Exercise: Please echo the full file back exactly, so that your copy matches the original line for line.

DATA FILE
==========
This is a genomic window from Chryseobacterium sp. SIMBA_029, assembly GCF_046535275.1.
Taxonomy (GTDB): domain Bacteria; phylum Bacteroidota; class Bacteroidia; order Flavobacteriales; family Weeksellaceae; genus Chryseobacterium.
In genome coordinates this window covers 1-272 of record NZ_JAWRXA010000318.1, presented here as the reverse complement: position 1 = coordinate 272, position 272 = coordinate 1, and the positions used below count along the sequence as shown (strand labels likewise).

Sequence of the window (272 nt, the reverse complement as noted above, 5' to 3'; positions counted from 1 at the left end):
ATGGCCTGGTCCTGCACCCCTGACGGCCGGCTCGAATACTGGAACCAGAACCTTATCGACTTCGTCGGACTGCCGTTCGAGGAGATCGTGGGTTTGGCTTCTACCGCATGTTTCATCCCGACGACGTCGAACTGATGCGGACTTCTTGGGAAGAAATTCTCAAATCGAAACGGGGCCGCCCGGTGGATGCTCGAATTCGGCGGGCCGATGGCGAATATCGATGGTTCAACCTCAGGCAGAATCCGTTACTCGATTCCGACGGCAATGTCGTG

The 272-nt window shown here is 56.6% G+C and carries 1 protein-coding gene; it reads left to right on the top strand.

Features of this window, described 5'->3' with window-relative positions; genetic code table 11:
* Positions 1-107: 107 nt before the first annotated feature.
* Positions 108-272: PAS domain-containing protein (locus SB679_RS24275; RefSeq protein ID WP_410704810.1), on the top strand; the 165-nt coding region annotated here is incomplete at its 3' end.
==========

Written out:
This is a genomic window from Chryseobacterium sp. SIMBA_029, assembly GCF_046535275.1.
Taxonomy (GTDB): domain Bacteria; phylum Bacteroidota; class Bacteroidia; order Flavobacteriales; family Weeksellaceae; genus Chryseobacterium.
In genome coordinates this window covers 1-272 of record NZ_JAWRXA010000318.1, presented here as the reverse complement: position 1 = coordinate 272, position 272 = coordinate 1, and the positions used below count along the sequence as shown (strand labels likewise).

Sequence of the window (272 nt, the reverse complement as noted above, 5' to 3'; positions counted from 1 at the left end):
ATGGCCTGGTCCTGCACCCCTGACGGCCGGCTCGAATACTGGAACCAGAACCTTATCGACTTCGTCGGACTGCCGTTCGAGGAGATCGTGGGTTTGGCTTCTACCGCATGTTTCATCCCGACGACGTCGAACTGATGCGGACTTCTTGGGAAGAAATTCTCAAATCGAAACGGGGCCGCCCGGTGGATGCTCGAATTCGGCGGGCCGATGGCGAATATCGATGGTTCAACCTCAGGCAGAATCCGTTACTCGATTCCGACGGCAATGTCGTG

The 272-nt window shown here is 56.6% G+C and carries 1 protein-coding gene; it reads left to right on the top strand.

Features of this window, described 5'->3' with window-relative positions; genetic code table 11:
* Positions 1-107: 107 nt before the first annotated feature.
* Positions 108-272: PAS domain-containing protein (locus SB679_RS24275; RefSeq protein ID WP_410704810.1), on the top strand; the 165-nt coding region annotated here is incomplete at its 3' end.